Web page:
After Supreme Court Decision, People Race To Trademark Racially Offensive Words
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Racial slurs can now be registered as trademarks - theoretically, at least. The Supreme Court decided in June that the government can no longer ban a trademark simply because it's disparaging. Ailsa Chang from NPR's Planet Money podcast talked to some people who are now trying to trademark slurs. A warning - her report includes some very offensive words. They're important to the story, though, because that sort of language is what this debate is all about. The piece runs just under four minutes. Here it is.
AILSA CHANG, BYLINE: Ed Timberlake is a trademark lawyer who's convinced the floodgates have opened. To him, what the Supreme Court has done is given the bigots of the world a green light to register the most disgusting trademarks ever. He's been making a list of all the trademark applications filed the last five weeks since the court's decision.
ED TIMBERLAKE: Gutter sluts, chink, damn vegans, nigga, nigga, nigga, nigga and niggademus (ph).
CHANG: Wow. Wait; how many niggas did you just list off there?
TIMBERLAKE: There - at least five here, and there are probably more since then.
CHANG: So at least five have been filed since the Supreme Court decision?
TIMBERLAKE: Yes - a couple on the day of the Supreme Court decision.
CHANG: Wow, people were ready.
I decided to track down whoever filed those two applications for N-I-G-G-A on the same day the Supreme Court decision came down. Whoever it was, they were clearly determined, poised to pounce and own this word before anyone else. And it turns out both of those applications that day were filed by the same man.
CURTIS BORDENAVE: I'm in Columbus, Miss., right near the Alabama state line.
CHANG: Curtis Bordenave calls himself a consultant who helps businesses develop product lines and brands. He's filed a ton of trademark applications over the years, but trademarking nigga was about something very personal.
BORDENAVE: I thought that I had a duty - you know what I'm saying? - and a responsibility to protect that word, to secure that word - you know what I'm saying? - and to make sure that it's used in a way that I think would not disparage people.
CHANG: The race to trademark nigga is a race against the racists. Bordenave, who's African-American, plans to sell T-shirts that celebrate themes like unity and brotherhood, hoping people will connect those ideas with the nigga brand. It's his way of reclaiming the word. And he says he's glad he filed his trademark applications immediately because a few days later, another guy applied to trademark the same word. And what gave Bordenave a bad feeling was that guy also applied to trademark the swastika the very same week.
BORDENAVE: I don't know that party's intent. It doesn't seem like a good intent to want to have those two marks together.
CHANG: I wondered about the intent, too, so I set off to find this other guy. And he turned out to be a patent lawyer in Alexandria, Va., Steve Maynard.
STEVE MAYNARD: Because the term has an incendiary meaning behind it.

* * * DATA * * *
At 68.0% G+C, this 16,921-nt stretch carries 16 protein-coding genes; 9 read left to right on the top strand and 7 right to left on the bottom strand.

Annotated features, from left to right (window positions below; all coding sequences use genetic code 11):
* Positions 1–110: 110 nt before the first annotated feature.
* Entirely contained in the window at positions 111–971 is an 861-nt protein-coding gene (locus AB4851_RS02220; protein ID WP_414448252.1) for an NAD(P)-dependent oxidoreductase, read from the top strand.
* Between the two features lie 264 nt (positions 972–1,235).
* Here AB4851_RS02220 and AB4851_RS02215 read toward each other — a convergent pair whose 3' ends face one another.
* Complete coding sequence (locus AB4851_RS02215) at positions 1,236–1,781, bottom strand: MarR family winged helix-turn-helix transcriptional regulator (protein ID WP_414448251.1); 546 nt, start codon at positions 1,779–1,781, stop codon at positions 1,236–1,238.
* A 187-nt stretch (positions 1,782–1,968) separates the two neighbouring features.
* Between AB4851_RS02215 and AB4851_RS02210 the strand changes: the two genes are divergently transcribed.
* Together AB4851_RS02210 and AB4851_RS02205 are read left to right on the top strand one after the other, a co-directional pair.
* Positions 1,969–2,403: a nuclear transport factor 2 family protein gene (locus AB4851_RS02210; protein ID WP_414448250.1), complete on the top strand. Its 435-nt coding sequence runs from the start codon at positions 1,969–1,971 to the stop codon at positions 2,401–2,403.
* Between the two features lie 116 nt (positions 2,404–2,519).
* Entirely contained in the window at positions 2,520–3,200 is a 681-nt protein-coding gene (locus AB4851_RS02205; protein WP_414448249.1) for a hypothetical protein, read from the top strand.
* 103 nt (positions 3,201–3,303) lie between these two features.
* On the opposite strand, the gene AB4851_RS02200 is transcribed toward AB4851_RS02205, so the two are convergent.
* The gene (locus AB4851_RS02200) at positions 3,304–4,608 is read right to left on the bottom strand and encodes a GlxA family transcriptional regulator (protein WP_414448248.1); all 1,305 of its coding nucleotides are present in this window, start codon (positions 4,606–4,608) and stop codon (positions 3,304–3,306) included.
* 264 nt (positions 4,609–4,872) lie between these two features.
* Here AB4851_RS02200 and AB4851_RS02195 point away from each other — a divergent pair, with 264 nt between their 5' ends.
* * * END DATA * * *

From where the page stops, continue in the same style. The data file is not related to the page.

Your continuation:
MAYNARD: And it's currently used as a symbol of hate. And if we can own the brand, we will be able to control the sale of the brand and the use of the brand as well.
CHANG: Oh, so you're trying to basically grab the swastika so real, actual racists and haters can't grab the swastika as a...
CHANG: ...Registered trademark.
CHANG: But there's a catch. Maynard can't just get the trademark, put it in a drawer and make sure nobody else uses it. To keep a trademark, he actually needs to sell a swastika product. So he will - blankets, shirts, flags. But he plans to make these products so expensive he's hoping no one will ever buy them.
MAYNARD: If you want to buy that swastika flag, you've got to buy it through us. And it's going to be a thousand dollars each.
CHANG: This pre-emptive strike against bigotry still has strategic flaws. You get trademark registration only if you can show consumers will connect your trademark with you, the maker of the product. The swastika and all its history is so ingrained in people's minds already, it's unlikely anyone would ever connect the symbol to a brand of blankets. So Maynard probably won't get that trademark. But then again, neither will anyone else. Ailsa Chang, NPR News.
[POST-BROADCAST CORRECTION: In this report, we say that a few days after Curtis Bordenave filed an application to register "Nigga" as a trademark, Steve Maynard's Snowflake Enterprises LLC applied to do the same thing. In fact, Bordenave's first application to trademark the word was filed on June 19, 2017, the day of the Supreme Court decision. Later that same day, Maynard's Snowflake Enterprises filed an application. Bordenave filed a second application to register "Nigga" on June 19. Then on June 27, Maynard's Snowflake Enterprises filed two more applications to register the word.]
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Correction July 27, 2017
In this report, we say that a few days after Curtis Bordenave filed an application to register "Nigga" as a trademark, Steve Maynard's Snowflake Enterprises LLC applied to do the same thing. In fact, Bordenave's first application to trademark the word was filed on June 19, 2017, the day of the Supreme Court decision. Later that same day, Maynard's Snowflake Enterprises filed an application. Bordenave filed a second application to register "Nigga" on June 19. Then on June 27, Maynard's Snowflake Enterprises filed two more applications to register the word.